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Motor planning and co-ordination difficulties

Dyspraxia goes by many names: developmental coordination disorder, motor learning difficulty, motor planning difficulty and apraxia of speech. It can affect the development of gross motor skills like walking or jumping. It can also affect fine motor skills. These include things like the hand movements needed to write clearly and the mouth and tongue movements needed to pronounce words correctly.

Although dyspraxia is not as widely discussed as other conditions that impact learning, like dyslexia, it’s believed to be fairly common. Roughly 6 to 10 percent[i] of children show some signs of dyspraxia and boys are affected more often than girls. 

Hearing or suspecting that your child may have dyspraxia can stir a lot of emotions. Even though dyspraxia is fairly common, many people have never heard of it.

Dyspraxia is not a sign of muscle weakness or of low intelligence. It’s a brain-based condition that makes it hard to plan and coordinate physical movement. Children with dyspraxia tend to struggle with balance and posture. They may appear clumsy or “out of sync” with their environment. Dyspraxia can affect social skills too. Children with dyspraxia may behave immaturely even though they typically have average or above-average intelligence.

Dyspraxia can affect a child’s ability to do a wide range of everyday physical tasks. These can include things like jumping, speaking clearly and gripping a pencil. Some kids have mild symptoms and others more severe. There are lots of ways to help with dyspraxia at home and in school. Learning more about it can help you find the most effective solutions for your child.

Dyspraxia affects some children more severely than others. The signs you may be seeing can also look different as your child gets older. But generally, the symptoms are present early in life. Babies may be unusually irritable and have difficulties feeding. They may be slow to reach developmental milestones, such as rolling over or walking. Here are some common symptoms for different age groups. Some or all of these symptoms may be present.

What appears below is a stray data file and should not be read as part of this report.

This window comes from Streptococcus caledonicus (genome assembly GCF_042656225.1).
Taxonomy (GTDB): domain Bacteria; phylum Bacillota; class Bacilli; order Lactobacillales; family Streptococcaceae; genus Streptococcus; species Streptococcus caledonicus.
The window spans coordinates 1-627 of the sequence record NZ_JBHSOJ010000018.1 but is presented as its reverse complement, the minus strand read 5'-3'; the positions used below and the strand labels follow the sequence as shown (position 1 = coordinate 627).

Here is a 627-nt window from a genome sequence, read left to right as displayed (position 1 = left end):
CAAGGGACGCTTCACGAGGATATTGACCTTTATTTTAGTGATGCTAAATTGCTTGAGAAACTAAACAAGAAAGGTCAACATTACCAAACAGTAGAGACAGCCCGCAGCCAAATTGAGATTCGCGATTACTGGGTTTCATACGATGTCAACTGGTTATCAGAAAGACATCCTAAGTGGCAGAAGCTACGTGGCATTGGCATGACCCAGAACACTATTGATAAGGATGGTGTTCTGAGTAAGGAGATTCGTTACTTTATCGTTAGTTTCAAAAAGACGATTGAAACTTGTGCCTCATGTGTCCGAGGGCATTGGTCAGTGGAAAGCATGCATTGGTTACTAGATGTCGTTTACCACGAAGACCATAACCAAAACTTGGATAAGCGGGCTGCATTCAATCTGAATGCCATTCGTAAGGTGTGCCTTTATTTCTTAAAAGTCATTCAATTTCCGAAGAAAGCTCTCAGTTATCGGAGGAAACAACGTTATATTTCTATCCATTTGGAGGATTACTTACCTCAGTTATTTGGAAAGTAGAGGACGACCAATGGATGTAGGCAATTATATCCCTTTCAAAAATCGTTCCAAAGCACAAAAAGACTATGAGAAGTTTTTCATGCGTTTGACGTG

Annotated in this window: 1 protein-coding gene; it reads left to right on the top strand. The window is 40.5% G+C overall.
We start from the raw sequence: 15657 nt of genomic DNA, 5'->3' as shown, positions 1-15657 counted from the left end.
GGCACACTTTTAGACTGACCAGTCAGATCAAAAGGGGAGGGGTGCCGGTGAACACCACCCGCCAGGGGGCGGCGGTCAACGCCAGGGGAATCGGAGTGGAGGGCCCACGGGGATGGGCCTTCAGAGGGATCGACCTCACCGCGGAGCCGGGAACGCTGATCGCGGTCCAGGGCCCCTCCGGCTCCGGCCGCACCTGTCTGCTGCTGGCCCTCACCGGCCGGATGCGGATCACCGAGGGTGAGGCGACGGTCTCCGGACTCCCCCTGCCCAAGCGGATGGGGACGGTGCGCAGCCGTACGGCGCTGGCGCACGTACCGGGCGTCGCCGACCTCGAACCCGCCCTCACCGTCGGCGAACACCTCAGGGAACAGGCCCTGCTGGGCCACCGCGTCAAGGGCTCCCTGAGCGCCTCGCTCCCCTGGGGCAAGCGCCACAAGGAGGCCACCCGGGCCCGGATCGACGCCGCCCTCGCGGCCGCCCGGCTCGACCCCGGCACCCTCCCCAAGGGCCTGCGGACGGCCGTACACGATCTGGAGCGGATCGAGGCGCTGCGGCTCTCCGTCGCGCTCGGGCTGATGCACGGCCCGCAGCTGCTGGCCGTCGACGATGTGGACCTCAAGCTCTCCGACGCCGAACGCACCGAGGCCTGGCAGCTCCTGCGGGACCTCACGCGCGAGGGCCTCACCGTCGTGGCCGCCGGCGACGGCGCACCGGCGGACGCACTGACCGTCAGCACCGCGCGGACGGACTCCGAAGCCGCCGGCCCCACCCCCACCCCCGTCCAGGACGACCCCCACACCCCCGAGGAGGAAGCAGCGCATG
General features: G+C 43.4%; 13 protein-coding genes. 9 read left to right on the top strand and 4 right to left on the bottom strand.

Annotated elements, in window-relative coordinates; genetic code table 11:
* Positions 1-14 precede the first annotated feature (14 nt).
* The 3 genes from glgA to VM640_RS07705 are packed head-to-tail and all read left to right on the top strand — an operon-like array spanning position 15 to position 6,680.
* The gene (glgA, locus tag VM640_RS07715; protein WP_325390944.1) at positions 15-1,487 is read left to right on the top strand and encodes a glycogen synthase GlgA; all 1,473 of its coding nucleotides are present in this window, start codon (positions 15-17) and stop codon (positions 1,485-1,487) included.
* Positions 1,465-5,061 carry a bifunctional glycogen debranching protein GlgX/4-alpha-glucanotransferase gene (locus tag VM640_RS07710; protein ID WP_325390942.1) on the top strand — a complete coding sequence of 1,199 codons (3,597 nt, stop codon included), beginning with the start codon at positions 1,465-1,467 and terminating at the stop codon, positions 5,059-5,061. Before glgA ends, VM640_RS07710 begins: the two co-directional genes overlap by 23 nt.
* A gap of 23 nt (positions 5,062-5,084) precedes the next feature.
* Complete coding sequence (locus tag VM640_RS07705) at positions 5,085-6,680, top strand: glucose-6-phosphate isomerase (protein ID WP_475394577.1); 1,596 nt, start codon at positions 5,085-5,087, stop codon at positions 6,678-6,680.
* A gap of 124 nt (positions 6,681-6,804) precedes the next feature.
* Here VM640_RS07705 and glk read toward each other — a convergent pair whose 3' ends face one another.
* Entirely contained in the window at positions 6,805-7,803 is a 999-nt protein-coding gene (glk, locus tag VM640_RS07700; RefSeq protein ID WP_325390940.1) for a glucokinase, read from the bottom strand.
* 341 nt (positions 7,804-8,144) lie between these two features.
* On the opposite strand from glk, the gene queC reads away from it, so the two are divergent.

Warning signs in a toddler

  • Is a messy eater, preferring to eat with fingers rather than a fork or spoon
  • Is unable to ride a tricycle or play with a ball
  • Is delayed at becoming toilet trained
  • Avoids playing with construction toys and puzzles
  • Doesn’t talk as well as kids the same age and might not say single words until age 3

Warning signs in Preschool or early Primary School

  • Often bumps into people and things
  • Has trouble learning to jump and skip
  • Is slow to develop left- or right-hand dominance
  • Often drops objects or has difficulty holding them
  • Has trouble grasping pencils and writing or drawing
  • Has difficulty working buttons and zippers
  • Speaks slowly or does not enunciate words
  • Has trouble speaking at the right speed, volume and pitch
  • Struggles to play and interact with other kids

Warning signs in middle and late Primary School

  • Tries to avoid sports or Physical Education sessions
  • Takes a long time to write, due to difficulty gripping pencil and forming letters
  • Has trouble moving objects from one place to another, such as pieces on a game board
  • Struggles with games and activities that require hand-eye coordination
  • Has trouble following instructions and remembering them
  • Finds it difficult to stand for a long time as a result of weak muscle tone

 Warning signs in High School

  • Has trouble with sports that involve jumping and cycling
  • Tends to fall and trip; bumps into things and people
  • May talk continuously and repeat things
  • May forget and lose things
  • Has trouble picking up on nonverbal signals from others

With treatment and support, children with dyspraxia may improve their muscle tone and coordination over time. Children do not outgrow dyspraxia. But occupational therapy, and speech therapy and other tools and strategies can help. Children can learn to work around areas of weakness and build on their strengths.



Inspiring Possibilities: MOBILE Occupational and speech therapy
T: 1300 845 863
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